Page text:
What do you do to follow up a project that's the most successful movie of its kind ever made, having earned $100 million and counting? If you're documentarian Michael Moore, you go to the hospital. According to the Associated Press, Moore now has a title for his next work-in-progress, an exposé of health maintenance organizations (HMOs) and other health care woes called ''Sicko.'' Thanks to the runaway success of ''Fahrenheit 9/11,'' he's also having a much easier time raising production money than ever before.
Even if ''Fahrenheit'' hadn't been a hit, however, he'd have gone ahead with ''Sicko'' just the same. ''I've never let that get in the way, anyway," Moore said of the difficulty of getting documentaries financed. ''Even if this movie hadn't done as well, that movie was going to get made, because I think the American people are clamoring to see the HMOs punished.''
''Sicko'' will mark a return to the guerrilla-theater stunts that first made Moore famous, in movies like ''Roger & Me'' and his TV series ''The Awful Truth'' and ''TV Nation.'' The idea comes from an ''Awful Truth'' segment in which Moore staged a mock funeral at an HMO that had refused to pay for an organ transplant a man needed to survive. The shamed HMO ended up funding the operation after all.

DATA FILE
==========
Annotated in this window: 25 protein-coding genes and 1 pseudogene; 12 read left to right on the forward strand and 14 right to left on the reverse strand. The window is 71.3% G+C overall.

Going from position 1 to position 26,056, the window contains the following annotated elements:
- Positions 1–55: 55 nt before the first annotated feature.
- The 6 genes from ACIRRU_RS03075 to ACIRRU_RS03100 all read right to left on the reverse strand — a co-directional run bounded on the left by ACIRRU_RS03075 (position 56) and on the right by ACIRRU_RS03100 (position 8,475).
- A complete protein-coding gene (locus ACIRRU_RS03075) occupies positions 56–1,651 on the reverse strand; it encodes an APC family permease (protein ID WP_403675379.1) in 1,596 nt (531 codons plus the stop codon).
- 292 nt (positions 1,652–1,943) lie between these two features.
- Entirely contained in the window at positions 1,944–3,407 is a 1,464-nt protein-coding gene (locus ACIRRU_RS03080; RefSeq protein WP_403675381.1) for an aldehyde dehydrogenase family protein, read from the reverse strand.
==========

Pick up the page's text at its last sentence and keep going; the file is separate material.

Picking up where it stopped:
In a recent EW cover story, Moore described how he'll adapt that segment to the big screen. ''I go after these HMOs and these pharmaceutical companies. The style of the film is like 'Run Lola Run,''' he said. ''I don't know if I can run that fast for hours, but I just thought, What if we were just relentless motherf---ers, because I can't think of anything more evil than these HMOs. We try to see how many lives we can save in 90 minutes.''